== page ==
As described so far, the quantum device of the invention comprises the coupled quantum well layer. A transition of electrons or holes therefore takes place by means of quantum tunneling between the conduction layer and the coupled quantum well layer. The quantum device may be used as a memory device for performing writing and erasing of data at exceedingly high speed with low power. Microstructuring of the device is achieved as well. The quantum device may be further used as a device for modulating a current so as to change a current flowing through the conduction layer as a many-valued function. As a result, current modulation is performed at high speed and power consumption is reduced. Higher device integration is achieved as well.

The other quantum device of the invention includes the quantum well layer in the transition layer. A transition of electrons or holes therefore takes place between the conduction layer and the accumulation layer by means of resonance tunneling. As a result, writing and erasing of data is performed at exceedingly high speed with low power. Microstructuring of the device is achieved as well.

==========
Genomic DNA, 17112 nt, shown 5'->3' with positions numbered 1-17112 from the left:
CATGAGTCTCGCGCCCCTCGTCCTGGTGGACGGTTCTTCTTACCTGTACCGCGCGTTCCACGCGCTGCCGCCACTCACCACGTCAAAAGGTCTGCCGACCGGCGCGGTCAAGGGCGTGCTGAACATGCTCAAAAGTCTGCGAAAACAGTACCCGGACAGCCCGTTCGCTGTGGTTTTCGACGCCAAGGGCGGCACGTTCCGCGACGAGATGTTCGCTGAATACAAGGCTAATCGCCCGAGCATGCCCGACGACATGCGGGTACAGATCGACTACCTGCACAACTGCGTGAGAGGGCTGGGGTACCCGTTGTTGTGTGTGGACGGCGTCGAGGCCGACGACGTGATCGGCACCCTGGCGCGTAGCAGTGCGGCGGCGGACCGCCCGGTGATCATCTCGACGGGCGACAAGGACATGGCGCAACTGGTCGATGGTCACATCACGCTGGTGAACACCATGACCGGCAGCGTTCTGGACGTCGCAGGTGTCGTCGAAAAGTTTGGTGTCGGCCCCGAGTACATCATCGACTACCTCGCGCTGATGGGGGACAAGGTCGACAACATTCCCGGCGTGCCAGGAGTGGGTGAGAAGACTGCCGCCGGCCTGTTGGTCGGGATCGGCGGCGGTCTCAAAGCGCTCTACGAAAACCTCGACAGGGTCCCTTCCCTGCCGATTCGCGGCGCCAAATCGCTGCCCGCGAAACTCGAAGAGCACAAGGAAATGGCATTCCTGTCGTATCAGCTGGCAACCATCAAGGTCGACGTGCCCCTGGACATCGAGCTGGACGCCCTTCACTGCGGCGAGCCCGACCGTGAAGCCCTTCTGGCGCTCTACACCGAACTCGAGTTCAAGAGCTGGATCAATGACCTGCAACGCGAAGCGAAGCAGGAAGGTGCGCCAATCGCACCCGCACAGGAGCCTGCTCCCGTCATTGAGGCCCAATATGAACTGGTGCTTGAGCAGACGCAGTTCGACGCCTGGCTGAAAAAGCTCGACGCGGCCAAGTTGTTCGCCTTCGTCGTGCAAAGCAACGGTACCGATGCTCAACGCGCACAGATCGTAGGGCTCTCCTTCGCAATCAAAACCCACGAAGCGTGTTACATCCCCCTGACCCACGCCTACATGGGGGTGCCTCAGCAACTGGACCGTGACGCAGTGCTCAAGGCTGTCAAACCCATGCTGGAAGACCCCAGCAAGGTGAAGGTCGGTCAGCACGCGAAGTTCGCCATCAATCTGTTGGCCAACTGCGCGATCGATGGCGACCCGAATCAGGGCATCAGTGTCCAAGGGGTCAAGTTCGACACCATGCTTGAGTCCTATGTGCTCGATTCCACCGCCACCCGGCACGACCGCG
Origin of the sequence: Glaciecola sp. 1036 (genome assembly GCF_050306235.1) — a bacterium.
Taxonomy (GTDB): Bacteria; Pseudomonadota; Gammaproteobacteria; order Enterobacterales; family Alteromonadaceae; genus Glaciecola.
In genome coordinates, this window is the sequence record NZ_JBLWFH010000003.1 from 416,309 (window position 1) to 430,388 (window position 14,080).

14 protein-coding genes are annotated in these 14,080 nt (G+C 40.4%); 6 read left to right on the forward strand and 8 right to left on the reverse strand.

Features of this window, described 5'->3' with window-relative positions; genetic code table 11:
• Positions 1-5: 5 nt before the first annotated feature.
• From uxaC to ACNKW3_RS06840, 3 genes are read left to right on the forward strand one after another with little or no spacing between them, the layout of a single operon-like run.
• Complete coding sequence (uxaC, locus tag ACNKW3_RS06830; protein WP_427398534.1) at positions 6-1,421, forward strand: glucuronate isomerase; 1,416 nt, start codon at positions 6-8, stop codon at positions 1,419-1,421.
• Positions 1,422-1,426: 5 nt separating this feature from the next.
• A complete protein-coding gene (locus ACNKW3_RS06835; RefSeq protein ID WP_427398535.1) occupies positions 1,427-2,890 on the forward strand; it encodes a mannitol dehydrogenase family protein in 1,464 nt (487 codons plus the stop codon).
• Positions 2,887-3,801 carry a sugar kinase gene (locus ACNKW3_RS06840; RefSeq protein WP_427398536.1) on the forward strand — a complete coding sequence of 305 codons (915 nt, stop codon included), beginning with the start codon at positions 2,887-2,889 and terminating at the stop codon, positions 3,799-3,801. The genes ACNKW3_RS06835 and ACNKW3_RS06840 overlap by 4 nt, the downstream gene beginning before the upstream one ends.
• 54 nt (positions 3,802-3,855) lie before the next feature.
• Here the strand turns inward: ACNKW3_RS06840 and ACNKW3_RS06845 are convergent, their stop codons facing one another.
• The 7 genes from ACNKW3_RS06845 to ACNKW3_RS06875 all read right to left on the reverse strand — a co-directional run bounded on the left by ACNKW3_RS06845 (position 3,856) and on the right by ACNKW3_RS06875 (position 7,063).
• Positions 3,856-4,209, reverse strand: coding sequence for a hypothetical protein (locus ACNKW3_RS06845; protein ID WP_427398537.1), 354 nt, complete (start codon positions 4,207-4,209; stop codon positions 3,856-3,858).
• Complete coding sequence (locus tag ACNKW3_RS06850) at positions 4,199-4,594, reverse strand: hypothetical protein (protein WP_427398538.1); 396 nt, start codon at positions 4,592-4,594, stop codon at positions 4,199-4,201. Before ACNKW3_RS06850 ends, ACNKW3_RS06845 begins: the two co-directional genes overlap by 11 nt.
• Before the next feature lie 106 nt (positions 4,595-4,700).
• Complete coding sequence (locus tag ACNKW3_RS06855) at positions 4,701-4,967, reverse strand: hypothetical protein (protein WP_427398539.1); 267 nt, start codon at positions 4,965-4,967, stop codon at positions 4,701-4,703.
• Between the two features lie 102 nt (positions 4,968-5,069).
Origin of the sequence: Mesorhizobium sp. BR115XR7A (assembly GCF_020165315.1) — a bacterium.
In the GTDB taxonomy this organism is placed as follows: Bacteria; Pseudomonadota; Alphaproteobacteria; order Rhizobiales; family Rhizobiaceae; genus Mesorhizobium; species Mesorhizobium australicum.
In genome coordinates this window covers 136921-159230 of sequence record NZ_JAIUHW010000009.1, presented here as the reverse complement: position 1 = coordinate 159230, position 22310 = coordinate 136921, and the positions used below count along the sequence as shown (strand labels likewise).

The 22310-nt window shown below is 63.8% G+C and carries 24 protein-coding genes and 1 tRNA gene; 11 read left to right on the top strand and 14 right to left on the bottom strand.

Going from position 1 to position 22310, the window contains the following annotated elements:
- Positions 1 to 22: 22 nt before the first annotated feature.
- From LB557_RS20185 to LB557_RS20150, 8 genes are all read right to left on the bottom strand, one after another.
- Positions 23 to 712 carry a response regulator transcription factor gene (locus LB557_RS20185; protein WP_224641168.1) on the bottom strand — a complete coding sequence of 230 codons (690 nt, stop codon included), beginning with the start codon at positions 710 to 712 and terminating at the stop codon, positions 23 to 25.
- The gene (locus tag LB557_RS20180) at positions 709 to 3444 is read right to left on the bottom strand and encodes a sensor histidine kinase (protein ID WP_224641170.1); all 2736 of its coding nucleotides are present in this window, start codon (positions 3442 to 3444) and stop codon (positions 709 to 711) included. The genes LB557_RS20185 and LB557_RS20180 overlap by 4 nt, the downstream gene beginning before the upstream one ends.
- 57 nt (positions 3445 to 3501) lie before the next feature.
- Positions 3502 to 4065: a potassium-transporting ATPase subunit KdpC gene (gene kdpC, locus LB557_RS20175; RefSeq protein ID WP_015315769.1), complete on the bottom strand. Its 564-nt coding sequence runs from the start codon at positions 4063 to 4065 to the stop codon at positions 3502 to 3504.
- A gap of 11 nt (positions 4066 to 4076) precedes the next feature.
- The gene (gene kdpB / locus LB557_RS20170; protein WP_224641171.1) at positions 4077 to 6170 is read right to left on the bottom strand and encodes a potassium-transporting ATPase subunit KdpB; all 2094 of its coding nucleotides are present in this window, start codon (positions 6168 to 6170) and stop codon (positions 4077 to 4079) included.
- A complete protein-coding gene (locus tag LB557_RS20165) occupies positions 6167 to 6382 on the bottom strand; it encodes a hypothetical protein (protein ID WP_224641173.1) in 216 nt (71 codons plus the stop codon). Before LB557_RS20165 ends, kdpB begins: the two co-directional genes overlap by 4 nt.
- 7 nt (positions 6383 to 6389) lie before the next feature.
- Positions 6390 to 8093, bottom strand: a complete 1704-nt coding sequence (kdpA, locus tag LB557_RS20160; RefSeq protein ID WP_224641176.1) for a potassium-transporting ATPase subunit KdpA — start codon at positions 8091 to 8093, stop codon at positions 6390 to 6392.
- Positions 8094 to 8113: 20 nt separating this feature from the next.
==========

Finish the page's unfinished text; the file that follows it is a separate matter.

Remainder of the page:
Obviously many modifications and variations of the present invention are possible in the light of the above teachings. It is therefore to be understood that within the scope of the appended claims the invention may be practiced otherwise than as specifically described.

Patent Citations
Cited PatentFiling datePublication dateApplicantTitle
US5629231 *Jun 11, 1996May 13, 1997Fujitsu LimitedMethod of manufacturing a semiconductor device with metallic precipitate
US5714766 *Sep 29, 1995Feb 3, 1998International Business Machines CorporationNano-structure memory device
Referenced by
Citing PatentFiling datePublication dateApplicantTitle
US6667490 *Oct 23, 2002Dec 23, 2003Raytheon CompanyMethod and system for generating a memory cell
US6929987Dec 23, 2003Aug 16, 2005Hrl Laboratories, LlcMicroelectronic device fabrication method
US7015102Apr 13, 2005Mar 21, 2006Chih-Hsin WangMethod of forming floating-gate memory cell having trench structure with ballistic-charge injector, and the array of memory cells made thereby